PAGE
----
Genetic improvement of sweet, bitter and roasted peanut attributes of peanut (Arachis hypogaea L.) flavor is predicated on the existence of genetic variation for the attributes. A total of 1136 SMK samples representing 122 cultivars and breeding lines and 42 year-by-location combinations from three major peanut-producing regions were roasted, ground to paste, and submitted to a trained sensory panel for evaluation of flavor attributes. Data were subjected to analysis of variance to separate genetic, environmental and GxE interaction effects following adjustment for roast color and intensity of the fruity attribute. Genotypic variation was significant for all three attributes as was location-to-location variation within year and region. Large year effects were observed for bitter and roasted peanut attributes. Estimates of broad-sense heritability (H) among inbred lines and cultivars were 0.28 for sweet, 0.06 for bitter, and 0.06 for roasted peanut attributes, indicating that selection for sweetness should result in relatively rapid genetic gain. The ranges of genotypic means were 2.33-4.12 flavor intensity units (fiu) for sweet, 2.43-4.46 fiu for bitter, and 3.75-5.22 fiu for roasted peanut. Correlations among least squares means for the three attributes were highly significant (r = 0.80 for bitter and sweet, r = 0.59 for roasted peanut and sweet, and r = 0.59 for roasted peanut and bitter), indicating that indirect selection based on the more highly heritable sweet attribute could be more effective than direct selection for increased intensity of the roasted peanut and decreased intensity of the bitter attribute. Specific genotypes with superior aspects of roasted peanut flavor were identified.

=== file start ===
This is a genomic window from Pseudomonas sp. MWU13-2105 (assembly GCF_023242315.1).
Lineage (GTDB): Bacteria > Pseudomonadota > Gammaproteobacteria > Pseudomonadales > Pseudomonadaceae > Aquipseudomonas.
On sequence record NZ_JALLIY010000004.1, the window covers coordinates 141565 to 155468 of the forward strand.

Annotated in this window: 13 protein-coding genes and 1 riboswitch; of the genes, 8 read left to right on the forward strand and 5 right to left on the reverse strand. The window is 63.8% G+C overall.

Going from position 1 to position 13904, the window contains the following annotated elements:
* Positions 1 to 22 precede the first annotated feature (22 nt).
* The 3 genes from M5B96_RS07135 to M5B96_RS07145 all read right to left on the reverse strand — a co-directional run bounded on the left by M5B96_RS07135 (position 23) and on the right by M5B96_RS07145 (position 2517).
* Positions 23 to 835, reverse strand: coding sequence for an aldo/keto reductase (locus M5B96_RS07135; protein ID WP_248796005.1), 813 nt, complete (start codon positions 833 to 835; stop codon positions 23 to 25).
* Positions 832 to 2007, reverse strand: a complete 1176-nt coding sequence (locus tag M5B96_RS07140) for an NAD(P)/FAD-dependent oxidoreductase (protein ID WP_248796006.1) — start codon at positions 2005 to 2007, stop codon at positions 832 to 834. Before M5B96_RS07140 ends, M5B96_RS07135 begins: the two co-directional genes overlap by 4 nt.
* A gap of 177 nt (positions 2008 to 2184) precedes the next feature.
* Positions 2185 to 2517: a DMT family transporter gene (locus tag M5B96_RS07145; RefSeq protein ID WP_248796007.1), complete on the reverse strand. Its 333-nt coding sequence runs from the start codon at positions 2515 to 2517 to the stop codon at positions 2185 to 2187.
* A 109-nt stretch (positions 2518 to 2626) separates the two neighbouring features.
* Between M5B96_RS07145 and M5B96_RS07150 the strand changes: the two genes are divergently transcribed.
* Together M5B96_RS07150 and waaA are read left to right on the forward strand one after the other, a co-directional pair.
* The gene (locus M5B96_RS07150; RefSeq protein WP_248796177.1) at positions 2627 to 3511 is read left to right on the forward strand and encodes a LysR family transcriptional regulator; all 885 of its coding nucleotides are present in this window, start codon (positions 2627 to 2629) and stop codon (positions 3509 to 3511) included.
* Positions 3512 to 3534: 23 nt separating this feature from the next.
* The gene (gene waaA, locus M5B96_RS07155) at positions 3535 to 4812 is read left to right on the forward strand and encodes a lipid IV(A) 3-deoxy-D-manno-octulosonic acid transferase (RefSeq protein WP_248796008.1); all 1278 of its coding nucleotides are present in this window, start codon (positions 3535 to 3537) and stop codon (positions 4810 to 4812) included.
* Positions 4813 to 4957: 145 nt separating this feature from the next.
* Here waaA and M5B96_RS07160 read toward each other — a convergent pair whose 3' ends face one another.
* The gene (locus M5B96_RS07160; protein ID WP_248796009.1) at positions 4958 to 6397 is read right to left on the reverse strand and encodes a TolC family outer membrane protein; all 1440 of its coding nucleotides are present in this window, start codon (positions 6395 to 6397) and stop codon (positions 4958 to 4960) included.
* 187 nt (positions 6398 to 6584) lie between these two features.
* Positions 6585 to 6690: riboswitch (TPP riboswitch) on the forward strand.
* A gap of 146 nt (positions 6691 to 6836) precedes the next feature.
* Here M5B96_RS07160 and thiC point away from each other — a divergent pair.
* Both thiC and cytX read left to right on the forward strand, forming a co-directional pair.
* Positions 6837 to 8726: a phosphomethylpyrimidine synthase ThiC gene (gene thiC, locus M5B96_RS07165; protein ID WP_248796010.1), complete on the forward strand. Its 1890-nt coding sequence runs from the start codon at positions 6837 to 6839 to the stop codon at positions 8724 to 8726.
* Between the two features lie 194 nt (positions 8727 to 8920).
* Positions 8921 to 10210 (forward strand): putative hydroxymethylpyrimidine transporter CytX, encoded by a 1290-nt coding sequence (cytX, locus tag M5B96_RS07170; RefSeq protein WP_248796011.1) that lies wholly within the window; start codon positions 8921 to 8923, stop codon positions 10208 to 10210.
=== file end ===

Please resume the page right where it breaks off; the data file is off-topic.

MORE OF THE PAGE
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Keywords: Arachis hypogaea L, flavor, Genetic variation, roasted peanut
How to Cite:
Pattee, H. & Isleib, T. & Giesbrecht, F.,
(1998) “Variation in Intensity of Sweet and Bitter Sensory Attributes Across Peanut Genotypes¹”,
Peanut Science 25(2),
01 Jul 1998